Tate Blackouts and Sunlight Graffiti: 28 July – 23 September 2012
Little Sun at Tate Modern raised awareness about the need to improve access to energy for the 1.2 billion people worldwide living outside the electrical grid. It was an artistic endeavour and a call to action. On seven Saturday nights, from 28 July to 8 September, the lights went off at Tate Modern for two hours in the suite of galleries devoted to the Surrealist and Realist collections, so that visitors could view the works of art using only the light of their Little Sun solar lamps.
Until 16 September, visitors to Tate Modern were invited to make their own light graffiti in a specially made installation and upload them to the Sunlight Graffiti gallery online. Developed by Studio Olafur Eliasson together with BBC R&D, the Sunlight Graffiti site collected the over 11,000 Sunlight Graffiti images into a glowing interactive sphere.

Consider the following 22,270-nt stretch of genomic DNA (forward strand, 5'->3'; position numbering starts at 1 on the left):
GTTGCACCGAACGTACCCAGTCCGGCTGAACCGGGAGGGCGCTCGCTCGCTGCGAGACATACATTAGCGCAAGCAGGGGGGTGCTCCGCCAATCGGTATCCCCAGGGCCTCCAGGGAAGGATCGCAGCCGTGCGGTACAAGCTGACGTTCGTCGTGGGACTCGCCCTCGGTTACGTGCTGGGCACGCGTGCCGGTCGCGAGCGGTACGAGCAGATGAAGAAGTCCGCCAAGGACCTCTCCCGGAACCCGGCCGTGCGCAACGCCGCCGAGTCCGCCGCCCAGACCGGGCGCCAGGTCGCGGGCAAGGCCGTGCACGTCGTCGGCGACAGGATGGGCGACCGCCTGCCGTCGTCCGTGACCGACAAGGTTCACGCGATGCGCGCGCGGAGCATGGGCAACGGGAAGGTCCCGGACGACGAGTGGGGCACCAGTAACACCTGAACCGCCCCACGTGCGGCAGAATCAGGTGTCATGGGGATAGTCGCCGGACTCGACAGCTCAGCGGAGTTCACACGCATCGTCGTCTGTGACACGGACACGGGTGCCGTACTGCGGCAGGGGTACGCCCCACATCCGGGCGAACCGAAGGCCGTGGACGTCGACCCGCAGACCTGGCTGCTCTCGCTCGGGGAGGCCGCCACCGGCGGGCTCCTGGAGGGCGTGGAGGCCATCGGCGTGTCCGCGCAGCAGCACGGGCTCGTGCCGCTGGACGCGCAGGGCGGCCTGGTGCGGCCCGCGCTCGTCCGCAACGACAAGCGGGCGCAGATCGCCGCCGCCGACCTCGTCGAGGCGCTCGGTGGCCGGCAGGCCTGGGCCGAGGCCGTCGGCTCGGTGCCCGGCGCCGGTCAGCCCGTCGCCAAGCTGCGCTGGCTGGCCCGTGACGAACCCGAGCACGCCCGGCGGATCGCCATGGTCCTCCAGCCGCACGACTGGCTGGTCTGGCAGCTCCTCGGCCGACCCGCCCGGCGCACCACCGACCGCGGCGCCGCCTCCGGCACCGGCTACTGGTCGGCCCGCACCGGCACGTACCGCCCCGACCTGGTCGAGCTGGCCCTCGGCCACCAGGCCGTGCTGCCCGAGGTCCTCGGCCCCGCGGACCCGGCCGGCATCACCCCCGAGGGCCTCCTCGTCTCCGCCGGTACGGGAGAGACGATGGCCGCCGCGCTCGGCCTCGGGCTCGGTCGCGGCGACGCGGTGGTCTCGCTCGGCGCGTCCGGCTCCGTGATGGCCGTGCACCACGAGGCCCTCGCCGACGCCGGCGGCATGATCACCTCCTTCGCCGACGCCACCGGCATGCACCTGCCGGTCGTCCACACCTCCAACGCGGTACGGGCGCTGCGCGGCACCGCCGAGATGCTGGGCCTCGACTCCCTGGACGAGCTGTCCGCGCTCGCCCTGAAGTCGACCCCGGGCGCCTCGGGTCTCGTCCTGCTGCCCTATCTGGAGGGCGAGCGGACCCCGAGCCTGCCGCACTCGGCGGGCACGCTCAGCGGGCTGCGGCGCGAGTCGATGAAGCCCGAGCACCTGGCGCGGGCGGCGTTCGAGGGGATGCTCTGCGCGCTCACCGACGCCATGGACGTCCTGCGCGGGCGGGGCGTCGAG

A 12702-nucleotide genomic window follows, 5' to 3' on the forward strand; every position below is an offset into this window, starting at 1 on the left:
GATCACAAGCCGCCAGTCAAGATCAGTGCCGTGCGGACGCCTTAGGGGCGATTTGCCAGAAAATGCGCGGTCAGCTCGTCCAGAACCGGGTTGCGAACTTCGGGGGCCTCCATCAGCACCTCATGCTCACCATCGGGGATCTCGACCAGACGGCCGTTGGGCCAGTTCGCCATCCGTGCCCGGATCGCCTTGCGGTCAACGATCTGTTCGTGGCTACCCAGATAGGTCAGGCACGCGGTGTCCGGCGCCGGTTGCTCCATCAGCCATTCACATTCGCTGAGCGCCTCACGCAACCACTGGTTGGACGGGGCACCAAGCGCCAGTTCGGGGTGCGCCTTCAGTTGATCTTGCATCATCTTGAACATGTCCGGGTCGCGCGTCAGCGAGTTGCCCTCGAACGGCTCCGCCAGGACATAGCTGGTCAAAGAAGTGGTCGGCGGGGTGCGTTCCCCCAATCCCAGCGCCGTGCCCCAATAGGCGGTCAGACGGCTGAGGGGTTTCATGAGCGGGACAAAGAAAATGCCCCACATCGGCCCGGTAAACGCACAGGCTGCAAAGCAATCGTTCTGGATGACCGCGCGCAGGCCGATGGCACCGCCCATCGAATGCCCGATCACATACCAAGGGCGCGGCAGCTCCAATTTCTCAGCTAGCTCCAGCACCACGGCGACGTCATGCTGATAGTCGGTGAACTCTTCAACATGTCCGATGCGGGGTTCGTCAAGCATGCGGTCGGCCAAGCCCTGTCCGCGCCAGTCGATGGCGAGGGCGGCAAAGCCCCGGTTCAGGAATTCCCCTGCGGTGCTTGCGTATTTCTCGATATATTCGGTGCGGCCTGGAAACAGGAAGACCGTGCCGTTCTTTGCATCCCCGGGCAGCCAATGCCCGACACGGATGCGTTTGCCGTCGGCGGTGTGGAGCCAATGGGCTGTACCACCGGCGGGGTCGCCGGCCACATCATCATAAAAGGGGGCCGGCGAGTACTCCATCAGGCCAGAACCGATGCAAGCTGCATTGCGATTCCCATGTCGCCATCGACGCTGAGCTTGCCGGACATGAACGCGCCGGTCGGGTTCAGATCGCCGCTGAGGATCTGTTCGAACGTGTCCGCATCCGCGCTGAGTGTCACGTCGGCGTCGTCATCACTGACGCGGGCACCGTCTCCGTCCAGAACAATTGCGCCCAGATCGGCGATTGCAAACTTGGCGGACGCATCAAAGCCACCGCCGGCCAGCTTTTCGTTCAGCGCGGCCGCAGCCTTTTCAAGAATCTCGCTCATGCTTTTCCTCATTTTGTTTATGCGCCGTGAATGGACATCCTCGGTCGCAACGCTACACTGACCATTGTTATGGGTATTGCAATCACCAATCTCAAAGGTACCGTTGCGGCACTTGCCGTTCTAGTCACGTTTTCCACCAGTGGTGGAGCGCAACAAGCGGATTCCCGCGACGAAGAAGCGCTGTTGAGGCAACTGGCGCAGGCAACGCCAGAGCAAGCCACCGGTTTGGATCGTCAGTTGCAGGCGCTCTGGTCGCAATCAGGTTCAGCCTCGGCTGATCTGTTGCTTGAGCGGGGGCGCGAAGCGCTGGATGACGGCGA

Little Sun Films: 17 – 23 September 2012
Little Sun Films, part of Olafur Eliasson: Little Sun at Tate Modern, is a series of 16 short films created by 18 young, internationally acclaimed filmmakers from Africa, the Middle East, Asia, Europe, and the Americas in response to an invitation from Olafur Eliasson and producer Tine Fischer to produce works about light, energy, and Little Sun. The film material, shot in a range of formats and styles, was edited into short films by Jacob Thuesen, together with Eliasson and Fischer. The films focus on local phenomena, detailed observations, atmospheres, aspirations, feelings, encounters, and social activities, and they all relate in broad terms to life, light, and energy access.
Participating filmmakers: Alejo Moguillansky (Argentina), PERU ANA ANA PERU (USA), Anocha Suwichakornpong (Thailand), Khavn (Phillipines), Julio Hernández-Cordón (Guatemala), Dominga Sotomayor (Chile), Edwin (Indonesia), Hawa Essuman (Kenya), Kivu Ruhorahoza (Rwanda), Man Kit Lam (The Netherlands), Natasha Mendonca (India), Mauro Andrizzi (Argentina), Omelga Mthiyane (Souh Africa), Oscar Ruiz Navia (Colombia), Peter Tukei Muhumuza (Uganda), Sherman Ong (Malaysia), and Susan Youssef (USA).